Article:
THUD! A book is slapped shut. This is often the reaction that can be observed from many a bibliophage who has not already been introduced to the ‘bookworm’. The book had probably been sitting on the shelf for a long time, awaiting the attention of the owner. But what could have triggered this reaction?
Once in a while, the odd book is picked up to be read before retiring for the day. The sudden appearance of a little critter scares one enough to react in this manner. The book is reopened with a lot of trepidation to check the result of this act, stemming from the fear of the unknown. Once the page has been located, the eyes quickly scan the page. A hitherto non-existent blotch (the remains of the creature that was) on the page brings a smile to the face – the creature has been vanquished! The reading continues until one falls into slumber.
Before reacting so aggressively, do we even think what this little fellow was doing in a book, of all places? Perhaps never.
The `bookworm’ I am referring to is a silverfish. Silverfish is a misnomer. It is not a fish as the name suggests, but a primitive insect; possibly the silver colour of the body gave the silverfish its name. Silverfish, a wingless insect with long antennae, is nocturnal. The presence of 3 tails at the other end of its body is very characteristic.
But why a book? This question has bothered me for long.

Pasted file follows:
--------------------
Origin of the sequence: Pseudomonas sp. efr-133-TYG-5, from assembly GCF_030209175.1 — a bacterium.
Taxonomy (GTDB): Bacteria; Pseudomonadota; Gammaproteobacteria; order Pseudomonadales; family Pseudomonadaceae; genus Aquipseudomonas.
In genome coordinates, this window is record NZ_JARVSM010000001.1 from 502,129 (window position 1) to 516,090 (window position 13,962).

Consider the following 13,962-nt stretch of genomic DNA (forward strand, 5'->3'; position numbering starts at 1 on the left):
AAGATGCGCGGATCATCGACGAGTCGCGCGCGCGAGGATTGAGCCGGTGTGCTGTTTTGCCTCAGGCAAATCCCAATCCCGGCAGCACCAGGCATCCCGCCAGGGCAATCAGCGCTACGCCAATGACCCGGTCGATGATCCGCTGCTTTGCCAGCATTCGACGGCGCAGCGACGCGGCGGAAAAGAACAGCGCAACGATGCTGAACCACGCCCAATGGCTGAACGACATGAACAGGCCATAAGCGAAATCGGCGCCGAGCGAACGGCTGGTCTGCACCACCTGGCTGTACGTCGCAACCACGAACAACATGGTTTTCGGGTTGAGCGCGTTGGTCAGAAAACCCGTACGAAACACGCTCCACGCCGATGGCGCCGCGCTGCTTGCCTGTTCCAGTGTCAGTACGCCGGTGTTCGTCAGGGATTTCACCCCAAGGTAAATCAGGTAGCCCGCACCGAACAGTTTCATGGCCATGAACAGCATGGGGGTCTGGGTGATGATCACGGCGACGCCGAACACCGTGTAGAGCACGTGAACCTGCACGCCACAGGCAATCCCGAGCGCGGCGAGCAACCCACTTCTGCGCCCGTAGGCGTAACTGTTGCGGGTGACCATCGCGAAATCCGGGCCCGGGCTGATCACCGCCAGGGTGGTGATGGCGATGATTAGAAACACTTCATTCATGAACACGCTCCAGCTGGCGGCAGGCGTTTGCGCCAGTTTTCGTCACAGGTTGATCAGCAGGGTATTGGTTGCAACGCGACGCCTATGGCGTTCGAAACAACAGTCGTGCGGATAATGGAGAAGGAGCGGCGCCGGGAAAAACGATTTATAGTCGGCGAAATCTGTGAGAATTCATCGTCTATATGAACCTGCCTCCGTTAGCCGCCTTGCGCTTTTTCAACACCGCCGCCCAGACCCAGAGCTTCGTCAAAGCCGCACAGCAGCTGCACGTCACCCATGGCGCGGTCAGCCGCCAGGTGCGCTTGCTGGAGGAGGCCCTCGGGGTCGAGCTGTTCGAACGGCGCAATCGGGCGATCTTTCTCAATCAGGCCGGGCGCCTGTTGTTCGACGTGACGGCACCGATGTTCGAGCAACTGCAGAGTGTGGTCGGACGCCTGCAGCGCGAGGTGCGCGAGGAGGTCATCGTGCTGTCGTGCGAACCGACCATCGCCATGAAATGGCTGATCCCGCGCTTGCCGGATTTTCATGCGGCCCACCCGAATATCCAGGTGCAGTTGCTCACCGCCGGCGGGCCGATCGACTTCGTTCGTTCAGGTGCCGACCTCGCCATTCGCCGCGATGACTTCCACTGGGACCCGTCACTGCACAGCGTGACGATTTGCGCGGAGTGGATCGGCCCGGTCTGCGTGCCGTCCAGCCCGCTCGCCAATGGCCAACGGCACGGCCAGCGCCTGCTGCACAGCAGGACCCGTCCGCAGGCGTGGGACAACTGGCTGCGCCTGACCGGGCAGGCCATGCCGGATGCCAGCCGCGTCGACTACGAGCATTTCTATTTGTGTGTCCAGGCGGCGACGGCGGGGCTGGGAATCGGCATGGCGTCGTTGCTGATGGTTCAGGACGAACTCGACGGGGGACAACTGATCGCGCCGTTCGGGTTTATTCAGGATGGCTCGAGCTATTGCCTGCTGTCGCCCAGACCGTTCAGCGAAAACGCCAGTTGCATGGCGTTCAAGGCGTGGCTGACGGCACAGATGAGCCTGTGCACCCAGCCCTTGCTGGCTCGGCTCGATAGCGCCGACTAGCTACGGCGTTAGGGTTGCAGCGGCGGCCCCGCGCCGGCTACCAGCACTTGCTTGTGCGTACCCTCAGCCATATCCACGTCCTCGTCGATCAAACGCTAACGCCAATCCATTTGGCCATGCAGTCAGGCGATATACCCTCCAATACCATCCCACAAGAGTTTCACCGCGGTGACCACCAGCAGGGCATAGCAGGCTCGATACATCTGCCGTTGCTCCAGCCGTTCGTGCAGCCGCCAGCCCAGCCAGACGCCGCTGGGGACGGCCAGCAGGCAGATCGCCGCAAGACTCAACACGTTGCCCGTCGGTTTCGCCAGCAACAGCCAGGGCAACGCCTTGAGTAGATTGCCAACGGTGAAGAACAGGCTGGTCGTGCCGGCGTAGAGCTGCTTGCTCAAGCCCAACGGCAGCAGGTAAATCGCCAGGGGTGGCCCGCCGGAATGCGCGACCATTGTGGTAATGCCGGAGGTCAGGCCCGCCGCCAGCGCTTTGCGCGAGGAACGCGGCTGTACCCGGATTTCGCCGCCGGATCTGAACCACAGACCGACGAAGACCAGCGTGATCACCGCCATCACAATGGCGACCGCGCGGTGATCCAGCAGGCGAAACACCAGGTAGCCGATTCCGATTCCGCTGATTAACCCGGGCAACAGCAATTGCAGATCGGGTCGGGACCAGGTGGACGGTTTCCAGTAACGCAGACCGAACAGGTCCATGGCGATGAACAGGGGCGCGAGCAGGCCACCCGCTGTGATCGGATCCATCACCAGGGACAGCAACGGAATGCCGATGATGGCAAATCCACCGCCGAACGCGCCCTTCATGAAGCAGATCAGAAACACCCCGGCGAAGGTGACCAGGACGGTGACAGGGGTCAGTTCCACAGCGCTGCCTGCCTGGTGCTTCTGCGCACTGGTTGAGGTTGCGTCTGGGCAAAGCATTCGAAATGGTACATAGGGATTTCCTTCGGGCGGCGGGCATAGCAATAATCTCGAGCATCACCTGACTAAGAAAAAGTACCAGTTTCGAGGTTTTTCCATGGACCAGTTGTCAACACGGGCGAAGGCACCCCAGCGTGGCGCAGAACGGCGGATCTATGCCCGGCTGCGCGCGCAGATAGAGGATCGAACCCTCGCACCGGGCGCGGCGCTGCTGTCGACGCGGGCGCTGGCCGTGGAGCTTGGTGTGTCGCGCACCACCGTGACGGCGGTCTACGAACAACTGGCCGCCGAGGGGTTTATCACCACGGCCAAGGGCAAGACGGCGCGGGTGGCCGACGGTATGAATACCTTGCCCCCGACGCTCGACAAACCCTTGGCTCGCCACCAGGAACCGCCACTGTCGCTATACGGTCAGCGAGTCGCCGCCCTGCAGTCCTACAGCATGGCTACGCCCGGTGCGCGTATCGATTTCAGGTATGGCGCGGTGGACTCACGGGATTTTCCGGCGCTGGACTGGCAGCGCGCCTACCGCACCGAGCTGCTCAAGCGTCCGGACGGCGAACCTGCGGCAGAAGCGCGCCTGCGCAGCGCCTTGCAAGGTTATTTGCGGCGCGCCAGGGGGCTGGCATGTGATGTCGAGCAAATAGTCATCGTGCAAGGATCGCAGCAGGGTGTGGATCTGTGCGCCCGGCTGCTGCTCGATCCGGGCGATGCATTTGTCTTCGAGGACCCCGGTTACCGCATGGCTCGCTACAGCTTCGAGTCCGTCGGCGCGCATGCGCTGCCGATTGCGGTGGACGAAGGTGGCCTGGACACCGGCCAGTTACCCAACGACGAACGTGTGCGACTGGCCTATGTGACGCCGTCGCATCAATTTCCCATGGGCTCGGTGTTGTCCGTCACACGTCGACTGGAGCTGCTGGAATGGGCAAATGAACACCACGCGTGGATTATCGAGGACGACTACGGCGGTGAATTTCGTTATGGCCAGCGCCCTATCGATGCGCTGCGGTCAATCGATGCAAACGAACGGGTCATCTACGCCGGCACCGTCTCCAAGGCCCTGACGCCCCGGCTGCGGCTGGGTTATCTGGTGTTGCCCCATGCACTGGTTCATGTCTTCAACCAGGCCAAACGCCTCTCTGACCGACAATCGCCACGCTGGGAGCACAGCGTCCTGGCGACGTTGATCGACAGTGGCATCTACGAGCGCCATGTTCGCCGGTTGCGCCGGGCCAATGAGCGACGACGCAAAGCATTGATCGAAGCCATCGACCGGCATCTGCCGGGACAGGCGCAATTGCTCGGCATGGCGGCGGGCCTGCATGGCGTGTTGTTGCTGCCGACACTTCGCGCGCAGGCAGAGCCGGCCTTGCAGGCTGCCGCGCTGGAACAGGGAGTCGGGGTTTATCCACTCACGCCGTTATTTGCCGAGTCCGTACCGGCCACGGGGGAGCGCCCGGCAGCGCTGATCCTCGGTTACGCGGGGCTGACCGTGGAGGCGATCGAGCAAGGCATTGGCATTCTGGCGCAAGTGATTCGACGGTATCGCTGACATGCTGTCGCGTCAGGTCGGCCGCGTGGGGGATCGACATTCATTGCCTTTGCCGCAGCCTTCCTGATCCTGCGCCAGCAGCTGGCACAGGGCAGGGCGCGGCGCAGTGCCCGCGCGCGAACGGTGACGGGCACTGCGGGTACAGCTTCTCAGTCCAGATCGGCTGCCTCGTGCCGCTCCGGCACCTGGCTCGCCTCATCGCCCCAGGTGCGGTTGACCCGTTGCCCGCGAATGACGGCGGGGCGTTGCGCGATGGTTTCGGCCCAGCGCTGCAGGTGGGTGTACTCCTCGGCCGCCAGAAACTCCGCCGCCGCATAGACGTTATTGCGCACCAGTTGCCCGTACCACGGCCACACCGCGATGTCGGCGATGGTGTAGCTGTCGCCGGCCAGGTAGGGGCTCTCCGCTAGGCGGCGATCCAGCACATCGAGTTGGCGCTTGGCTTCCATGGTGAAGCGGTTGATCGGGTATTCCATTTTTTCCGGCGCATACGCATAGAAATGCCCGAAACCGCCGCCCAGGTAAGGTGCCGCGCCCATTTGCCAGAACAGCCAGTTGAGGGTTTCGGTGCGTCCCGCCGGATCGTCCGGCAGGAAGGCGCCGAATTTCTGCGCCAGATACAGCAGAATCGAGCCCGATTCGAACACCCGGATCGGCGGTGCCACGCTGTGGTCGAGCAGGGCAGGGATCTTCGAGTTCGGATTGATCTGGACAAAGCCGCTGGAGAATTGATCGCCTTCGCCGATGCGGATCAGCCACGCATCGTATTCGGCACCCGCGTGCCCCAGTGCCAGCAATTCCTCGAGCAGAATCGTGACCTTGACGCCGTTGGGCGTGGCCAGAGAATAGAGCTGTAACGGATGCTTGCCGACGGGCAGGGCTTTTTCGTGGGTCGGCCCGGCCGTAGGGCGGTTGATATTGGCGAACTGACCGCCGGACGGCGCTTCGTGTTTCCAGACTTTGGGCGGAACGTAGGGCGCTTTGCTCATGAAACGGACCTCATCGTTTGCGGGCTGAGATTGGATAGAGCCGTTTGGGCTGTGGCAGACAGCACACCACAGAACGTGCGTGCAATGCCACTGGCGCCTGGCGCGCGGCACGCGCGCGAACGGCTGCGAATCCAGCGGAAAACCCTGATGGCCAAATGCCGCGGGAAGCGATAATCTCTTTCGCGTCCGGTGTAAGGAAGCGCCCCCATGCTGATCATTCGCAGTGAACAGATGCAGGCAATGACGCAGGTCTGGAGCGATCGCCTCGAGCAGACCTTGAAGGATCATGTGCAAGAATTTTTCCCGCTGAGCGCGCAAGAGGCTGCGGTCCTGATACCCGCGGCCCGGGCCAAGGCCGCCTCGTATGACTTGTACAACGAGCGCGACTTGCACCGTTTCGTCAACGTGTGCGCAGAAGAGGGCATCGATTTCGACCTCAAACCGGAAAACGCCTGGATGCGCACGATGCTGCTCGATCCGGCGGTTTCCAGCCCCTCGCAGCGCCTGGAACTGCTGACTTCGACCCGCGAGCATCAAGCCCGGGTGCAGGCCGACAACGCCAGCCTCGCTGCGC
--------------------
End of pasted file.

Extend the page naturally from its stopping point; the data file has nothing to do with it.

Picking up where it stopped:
The answer probably lies in the fact that silverfish thrive on a diet that is rich in carbohydrates. A quick look around the house will probably help us identify several items that match this criterion. Books, particularly old ones, find their way to the list easily. I say old books here because of the paste used in book binding those days, which was made with maida (bleached wheat flour), a good source of carbohydrates. Paper too can add to their nutritional requirement. This perhaps explains the clean holes drilled through several pages of old books.
In the natural world, many predators are also prey. Silverfish are devoured by earwigs and possibly tiny spiders too. They may also end up being food to other small creatures. These primitive animals have a complicated ritual as part of their mating process, with the female silverfish producing several whitish, oval eggs at a time, at the end. The nymphs are whitish in colour, and look like small adults. They shed their skin as they grow and become silvery adults.
The silverfish is perhaps amongst the most ancient insects on earth; they have been around even before dinosaurs came into being! The experience of the various vagaries that earth has gone through has made the silverfish very resilient – they can survive without food for a whole year. Their lifespan itself lasts 3-6 years.
But then, that also brings us to the question: what did silverfish do before paper was invented and books were made? The answer – they survived by feeding on plant matter.
Even today, in their natural environment, they can be seen under the bark of trees and amidst leaf litter, where they toil away to decompose organic matter and help with recycling nutrients. However, in our homes, one is likely to see silverfish in attics, bookshelves, closets, or for that matter, wherever it can find food and preferably humidity. In fact, if you encounter silverfish often, it may be an indication for you to check your home for issues that may stem from high moisture.
Now, as a mark of respect, would we want to revisit ‘that’ page to see the remains of the ancient critter that was only trying to recycle the books that we had left to gather dust?